What is cervical cancer?
When cancer arises in the cervix of a female, it is referred to as Cervical Cancer (CC). CC typically progresses gradually, initially manifesting as abnormal cells in the cervical tissue. Subsequently, cancer cells proliferate and extend further into the cervix and surrounding regions.
Upon receiving a diagnosis of cervical cancer, your healthcare team will engage in discussions with you regarding available treatment options. When selecting your treatment strategy, considerations will include your age, overall health, and personal preferences, in addition to the guidance provided by your cancer care team.
Upon receiving a diagnosis of cervical cancer, treatment options may include surgery, chemoradiotherapy (combining chemotherapy with radiotherapy), chemotherapy alone, radiotherapy alone, or a combination of targeted cancer drugs and immunotherapy drugs.
Surgery stands as a primary treatment for cervical cancer. Surgical interventions may involve procedures such as radical trachelectomy, which entails removing a significant portion of the cervix, or radical hysterectomy, which consists of the removal of the uterus.
A radical trachelectomy is a surgical procedure aimed at removing a substantial portion of the cervix, the surrounding cervical tissue, and the upper segment of the vagina.
A radical hysterectomy is a surgical procedure designed to excise the cervix, the adjacent cervical tissues, the uterus, fallopian tubes, and the upper portion of the vagina. In some cases, it may also involve the removal of the ovaries.
Chemotherapy employs cytotoxic drugs to target and eliminate cancer cells, distributing them throughout the body via the bloodstream.
Chemotherapy combined with radiotherapy, known as chemoradiotherapy, is a primary treatment for cervical cancer. Additionally, chemotherapy may be administered for advanced stages of cervical cancer. Cisplatin is frequently utilized as one of the drugs in these treatments.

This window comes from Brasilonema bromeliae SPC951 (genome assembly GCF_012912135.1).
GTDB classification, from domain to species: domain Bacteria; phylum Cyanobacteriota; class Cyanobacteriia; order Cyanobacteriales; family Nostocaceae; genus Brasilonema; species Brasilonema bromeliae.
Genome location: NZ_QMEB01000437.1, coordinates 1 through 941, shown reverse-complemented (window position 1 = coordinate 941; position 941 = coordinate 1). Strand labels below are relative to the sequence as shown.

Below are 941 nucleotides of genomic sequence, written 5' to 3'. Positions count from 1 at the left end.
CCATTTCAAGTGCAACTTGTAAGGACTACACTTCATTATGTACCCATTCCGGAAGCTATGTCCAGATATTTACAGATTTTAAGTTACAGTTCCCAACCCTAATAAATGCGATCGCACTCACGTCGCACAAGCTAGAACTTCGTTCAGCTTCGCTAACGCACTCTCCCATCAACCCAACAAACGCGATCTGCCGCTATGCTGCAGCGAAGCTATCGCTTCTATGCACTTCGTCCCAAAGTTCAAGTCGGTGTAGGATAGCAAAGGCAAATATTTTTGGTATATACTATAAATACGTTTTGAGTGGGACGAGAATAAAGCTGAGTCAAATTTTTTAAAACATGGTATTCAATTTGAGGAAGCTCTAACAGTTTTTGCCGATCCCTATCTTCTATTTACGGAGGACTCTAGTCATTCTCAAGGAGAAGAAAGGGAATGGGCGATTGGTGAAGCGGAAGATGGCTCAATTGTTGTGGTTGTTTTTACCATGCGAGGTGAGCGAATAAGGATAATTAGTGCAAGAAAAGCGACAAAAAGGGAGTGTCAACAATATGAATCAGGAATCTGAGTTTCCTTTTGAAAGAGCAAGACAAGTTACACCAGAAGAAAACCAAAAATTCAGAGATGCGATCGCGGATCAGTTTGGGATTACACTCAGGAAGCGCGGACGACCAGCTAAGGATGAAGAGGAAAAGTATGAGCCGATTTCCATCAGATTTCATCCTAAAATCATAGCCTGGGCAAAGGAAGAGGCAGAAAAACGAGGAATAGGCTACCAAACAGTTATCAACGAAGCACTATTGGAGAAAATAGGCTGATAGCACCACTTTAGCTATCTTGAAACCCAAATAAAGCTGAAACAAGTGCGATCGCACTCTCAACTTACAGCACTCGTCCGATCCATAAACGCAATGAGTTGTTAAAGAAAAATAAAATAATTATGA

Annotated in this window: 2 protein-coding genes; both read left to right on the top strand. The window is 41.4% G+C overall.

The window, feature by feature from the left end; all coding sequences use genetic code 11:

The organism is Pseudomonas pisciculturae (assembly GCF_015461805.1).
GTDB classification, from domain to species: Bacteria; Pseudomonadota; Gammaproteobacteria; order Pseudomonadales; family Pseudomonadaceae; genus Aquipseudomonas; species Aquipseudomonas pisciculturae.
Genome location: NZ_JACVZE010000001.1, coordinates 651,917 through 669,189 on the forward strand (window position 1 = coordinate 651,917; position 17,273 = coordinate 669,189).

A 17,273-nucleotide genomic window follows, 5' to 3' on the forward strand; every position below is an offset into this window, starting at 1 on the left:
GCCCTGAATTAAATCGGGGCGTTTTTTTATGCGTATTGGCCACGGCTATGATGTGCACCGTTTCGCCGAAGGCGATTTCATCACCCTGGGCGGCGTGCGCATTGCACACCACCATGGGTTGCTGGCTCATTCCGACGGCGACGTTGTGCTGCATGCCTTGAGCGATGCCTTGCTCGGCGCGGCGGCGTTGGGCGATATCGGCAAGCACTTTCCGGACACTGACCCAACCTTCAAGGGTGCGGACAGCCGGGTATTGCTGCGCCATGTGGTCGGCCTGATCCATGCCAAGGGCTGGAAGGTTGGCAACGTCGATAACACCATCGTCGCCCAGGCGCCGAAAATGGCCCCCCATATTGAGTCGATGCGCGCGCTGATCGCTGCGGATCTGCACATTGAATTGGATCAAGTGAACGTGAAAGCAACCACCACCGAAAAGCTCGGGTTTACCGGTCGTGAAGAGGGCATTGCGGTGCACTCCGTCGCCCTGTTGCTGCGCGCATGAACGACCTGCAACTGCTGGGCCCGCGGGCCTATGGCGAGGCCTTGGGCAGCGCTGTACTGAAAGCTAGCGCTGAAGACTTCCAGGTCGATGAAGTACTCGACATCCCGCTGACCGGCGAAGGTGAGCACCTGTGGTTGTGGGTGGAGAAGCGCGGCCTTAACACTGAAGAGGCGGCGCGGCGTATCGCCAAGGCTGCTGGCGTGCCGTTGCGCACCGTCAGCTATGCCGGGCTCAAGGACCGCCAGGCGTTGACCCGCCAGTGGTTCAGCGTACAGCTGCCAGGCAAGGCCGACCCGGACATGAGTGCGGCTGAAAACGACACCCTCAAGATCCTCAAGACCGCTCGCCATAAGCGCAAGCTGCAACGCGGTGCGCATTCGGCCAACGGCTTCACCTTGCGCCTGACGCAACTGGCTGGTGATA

Chemoradiotherapy involves receiving chemotherapy and radiotherapy concurrently, often as a combined treatment approach for cervical cancer. This regimen entails the administration of cytotoxic drugs circulating through the bloodstream to target cancer cells, alongside radiation therapy employing X-rays to destroy cancer cells.
Radiotherapy employs high-energy X-rays to eliminate cervical cancer cells. Typically, for early-stage or locally advanced cervical cancer, the primary treatment involves external radiotherapy combined with chemotherapy (chemoradiotherapy), followed by internal radiotherapy (brachytherapy).
Targeted and immunotherapy
Targeted and immunotherapy drugs may be incorporated as part of your cervical cancer treatment.
Targeted cancer drugs function by specifically targeting variations in cancer cells that facilitate their growth and survival.
Immunotherapy harnesses our immune system to combat cancer, assisting it in recognizing and attacking cancer cells.
Certain medications possess dual functionality, serving as both targeted agents and collaborators with the immune system.
Speak to our team about cervical cancer.
It's crucial to discuss comprehensively with your healthcare team regarding all available treatment options, their objectives, and potential side effects. Asking questions about any uncertainties is also highly encouraged. While the stage of the disease primarily influences treatment decisions, factors such as age, overall health, individual circumstances, and personal preferences may also play a role. Considering that cervical cancer treatment can impact your sex life and fertility, these concerns should be taken into account when making treatment decisions. Understanding each treatment option's risks and side effects is essential before reaching a conclusion.
Given the opportunity, seeking a second opinion can provide additional insights and enhance confidence in your chosen treatment plan. Schedule a consultation with our experts today and take the first step towards a brighter, healthier future.